‘Froth’ concerns linger but stocks hold on to gainsFebruary 16, 2021
Stock markets continued to edge higher on Tuesday, as investors drew lasting confidence from the prospect of economic normalisation and the rollout of Covid-19 vaccines.
In Asia, mainland Chinese markets are shut for a public holiday, but Hong Kong’s Hang Seng added 1.9 per cent and Japan’s Nikkei 225 average gained 1.3 per cent. In Europe, the UK’s FTSE 100 rose as much as 0.7 per cent before paring back gains to slip 0.1 per cent in the late-morning session. US markets were closed for a public holiday on Monday, but futures suggest the benchmark S&P 500 index will open 0.5 per cent higher.
UBS Global Wealth Management noted that Asian stocks have gained faster than their US counterparts so far this year, but it still expected a further 10 per cent rise this year.
“Investors may be understandably concerned that Asian equities are getting frothy,” wrote the wealth manager’s chief investment officer Mark Haefele. “But it’s important to remember that we are only at the early stages of the economic recovery. Macro momentum in Asia is strong, and conditions are supportive of robust profits across sectors and regions this year.”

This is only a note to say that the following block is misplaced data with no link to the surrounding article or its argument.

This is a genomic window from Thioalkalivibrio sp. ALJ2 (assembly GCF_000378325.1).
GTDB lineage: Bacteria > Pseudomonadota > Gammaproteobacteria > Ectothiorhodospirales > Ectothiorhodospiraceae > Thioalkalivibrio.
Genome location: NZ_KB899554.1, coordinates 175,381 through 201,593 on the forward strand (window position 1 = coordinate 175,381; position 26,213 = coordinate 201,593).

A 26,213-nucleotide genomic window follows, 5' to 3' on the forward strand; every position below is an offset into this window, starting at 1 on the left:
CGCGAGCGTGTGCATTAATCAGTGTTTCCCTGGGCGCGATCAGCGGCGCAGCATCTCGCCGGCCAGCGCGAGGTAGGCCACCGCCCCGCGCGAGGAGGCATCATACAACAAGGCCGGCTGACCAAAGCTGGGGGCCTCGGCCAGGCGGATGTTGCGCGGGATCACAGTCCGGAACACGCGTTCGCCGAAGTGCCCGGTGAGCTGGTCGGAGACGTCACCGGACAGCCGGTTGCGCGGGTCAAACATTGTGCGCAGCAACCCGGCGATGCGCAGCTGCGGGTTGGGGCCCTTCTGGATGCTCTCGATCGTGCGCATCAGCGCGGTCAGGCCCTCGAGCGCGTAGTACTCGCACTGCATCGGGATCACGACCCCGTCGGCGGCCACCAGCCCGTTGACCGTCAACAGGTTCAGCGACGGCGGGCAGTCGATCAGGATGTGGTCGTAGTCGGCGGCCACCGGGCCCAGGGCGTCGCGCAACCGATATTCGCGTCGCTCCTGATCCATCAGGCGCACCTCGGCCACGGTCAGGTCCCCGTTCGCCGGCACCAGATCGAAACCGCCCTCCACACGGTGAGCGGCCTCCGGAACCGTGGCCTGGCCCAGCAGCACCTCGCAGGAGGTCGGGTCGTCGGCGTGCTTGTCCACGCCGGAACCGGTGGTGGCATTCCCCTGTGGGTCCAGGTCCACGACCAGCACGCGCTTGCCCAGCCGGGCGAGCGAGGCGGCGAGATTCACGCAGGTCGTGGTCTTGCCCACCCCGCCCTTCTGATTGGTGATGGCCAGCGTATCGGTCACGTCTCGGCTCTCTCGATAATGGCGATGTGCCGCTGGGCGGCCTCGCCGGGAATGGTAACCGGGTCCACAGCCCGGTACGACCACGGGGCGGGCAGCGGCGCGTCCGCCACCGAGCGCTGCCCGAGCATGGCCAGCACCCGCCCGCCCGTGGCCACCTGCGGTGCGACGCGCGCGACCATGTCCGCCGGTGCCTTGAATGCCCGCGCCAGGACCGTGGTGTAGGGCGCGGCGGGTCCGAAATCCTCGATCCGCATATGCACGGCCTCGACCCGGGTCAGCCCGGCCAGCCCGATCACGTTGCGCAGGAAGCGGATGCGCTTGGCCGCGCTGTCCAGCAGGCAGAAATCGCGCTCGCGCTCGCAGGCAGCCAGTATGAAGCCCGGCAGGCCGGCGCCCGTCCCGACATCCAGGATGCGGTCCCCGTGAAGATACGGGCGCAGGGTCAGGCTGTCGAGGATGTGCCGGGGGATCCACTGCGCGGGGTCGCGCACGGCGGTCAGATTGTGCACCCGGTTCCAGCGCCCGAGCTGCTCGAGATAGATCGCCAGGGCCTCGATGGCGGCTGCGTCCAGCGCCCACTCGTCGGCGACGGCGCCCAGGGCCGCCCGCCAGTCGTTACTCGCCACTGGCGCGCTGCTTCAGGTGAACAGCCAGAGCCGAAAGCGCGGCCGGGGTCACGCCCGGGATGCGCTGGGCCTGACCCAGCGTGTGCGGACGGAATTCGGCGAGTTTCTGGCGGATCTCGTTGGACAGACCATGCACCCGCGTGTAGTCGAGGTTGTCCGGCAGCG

The FTSE 100 also stands out with a 5.7 per cent gain this month. “The UK market has never ever been so cheap,” said Didier Rabattu, head of equities at Lombard Odier Investment Management. He highlighted a move by investors into “value stocks” — those judged to be inexpensive relative to their earnings or assets — in the banking, energy and mining sectors.
Oil prices held steady at near 13-month highs. International benchmark Brent was flat at $63.12 a barrel while US marker West Texas Intermediate climbed 0.7 per cent to $59.86 a barrel.
Elsewhere in Europe, Mario Draghi, former president of the European Central Bank, was sworn in as Italy’s prime minister. The country’s government bonds weakened slightly on Tuesday, but are holding on to the bulk of their gains since Draghi’s shift into politics was announced.
“Our baseline scenario is that Italian government bonds can rally further on the back of lower political uncertainty and buying flows from foreign investors,” said analysts at UniCredit.
“There’s much less risk in Italy,” said Fahad Kamal, chief investment officer at Kleinwort Hambros, Société Générale’s private banking and wealth management division. “But, if you look at Italy in the postwar period, very few governments last longer than a year and ultimately Italy’s problems are deep and structural,” he added.